To take one example from the story, a website called ConservativeState posted an article with the headline “Hillary Clinton In 2013: ‘I Would Like to See People Like Donald Trump Run for Office; They’re Honest and Can’t Be Bought.’”

The story was a complete fabrication, but it immediately went viral, racking up more than 480,000 shares, reactions, and comments on Facebook in less than a week. By contrast, BuzzFeed noted that the New York Times bombshell revealing that Trump had declared a $916 million loss on his 1995 income tax returns drew a comparatively small 175,000 Facebook interactions over an entire month.

That kind of traffic is lucrative business for the Macedonians, some of whom told BuzzFeed that they made up to $5,000 per month pushing information they knew to be untrue.

“Yes, the info in the blogs is bad, false, and misleading,” one of these youngsters told BuzzFeed. “But the rationale is that ‘if it gets the people to click on it and engage, then use it.’”

Trump is also getting a boost from paid trolls in Russia who pretend to be American on multiple social media accounts that they use to make pro-Trump comments on traditional publications like the New York Times as well as on Facebook and Twitter. The lies and false information often gets parroted by both conservative news outlets like Fox News and Trump himself.

“Are Russian trolls to blame for that?” a female troll asked comedian Samantha Bee. “Maybe people are to blame too. They’re lazy and believe everything they read.”

In a close election, a small lie can have an enormous impact

The bitter race between Clinton and Trump may end up being the kind of excruciatingly close race where small pockets of voters in key states ultimately decide our next president. That makes dirty tricks like recent ads wrongly telling Clinton supporters that they could vote by text all the more dangerous.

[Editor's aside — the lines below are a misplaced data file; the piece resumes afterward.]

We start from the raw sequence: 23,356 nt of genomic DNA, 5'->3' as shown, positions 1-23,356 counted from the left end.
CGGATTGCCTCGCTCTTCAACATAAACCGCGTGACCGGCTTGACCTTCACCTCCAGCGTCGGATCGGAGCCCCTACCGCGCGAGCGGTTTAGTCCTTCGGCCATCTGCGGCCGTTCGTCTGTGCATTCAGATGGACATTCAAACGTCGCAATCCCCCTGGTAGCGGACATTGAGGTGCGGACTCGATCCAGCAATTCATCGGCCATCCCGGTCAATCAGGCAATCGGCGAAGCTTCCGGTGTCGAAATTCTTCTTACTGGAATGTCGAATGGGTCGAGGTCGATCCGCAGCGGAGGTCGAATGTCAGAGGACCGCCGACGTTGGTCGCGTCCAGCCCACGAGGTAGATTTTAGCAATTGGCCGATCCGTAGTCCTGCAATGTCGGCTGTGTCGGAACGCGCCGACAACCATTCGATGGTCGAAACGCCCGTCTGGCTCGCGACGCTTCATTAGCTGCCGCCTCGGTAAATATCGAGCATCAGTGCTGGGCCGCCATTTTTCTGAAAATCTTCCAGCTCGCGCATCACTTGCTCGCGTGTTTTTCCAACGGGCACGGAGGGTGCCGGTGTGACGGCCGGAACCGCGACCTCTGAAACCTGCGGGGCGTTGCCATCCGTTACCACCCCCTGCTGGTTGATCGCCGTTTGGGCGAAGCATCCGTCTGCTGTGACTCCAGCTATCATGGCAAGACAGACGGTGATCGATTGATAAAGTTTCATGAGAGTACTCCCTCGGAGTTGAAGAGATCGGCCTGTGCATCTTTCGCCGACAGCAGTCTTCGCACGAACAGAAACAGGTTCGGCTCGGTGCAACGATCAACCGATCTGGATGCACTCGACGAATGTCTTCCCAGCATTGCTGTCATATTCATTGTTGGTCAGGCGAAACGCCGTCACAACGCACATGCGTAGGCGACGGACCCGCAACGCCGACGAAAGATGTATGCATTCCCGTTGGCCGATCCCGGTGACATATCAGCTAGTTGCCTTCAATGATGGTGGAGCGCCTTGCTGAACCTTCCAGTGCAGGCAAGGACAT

As the Washington Post reported, the fake ads circulated on Twitter with the exact fonts and imagery used in real Clinton campaign materials. They told Clinton backers that they could “save time” and “vote from home” by texting her name to a five-digit phone number. One English-language ad read, “Vote early. Text ‘Hillary’ to 59925.” Another was written entirely in Spanish.

They were lies, of course. You can vote by mail or in person, but you most definitely cannot do it by texting Clinton’s first name to a random phone number. It’s unclear how many would-be Clinton voters fell into the trap, or who specifically was responsible for setting it. But in a race where every vote matters, the fake ads could easily have real impact.

And that’s the biggest thing to keep in mind on Election Day. Facebook’s enormous reach means that lies and distortions — regardless of whether they come from GOP dirty tricksters, partisan journalists, paid trolls in Russia, or money-seeking entrepreneurs in Macedonia — can genuinely impact the outcome of the campaign. Be careful with what you read, be careful with what you retweet, and be careful with what you share on Facebook. There are bad actors out there hoping to mess with our election. Don’t make it easier for them.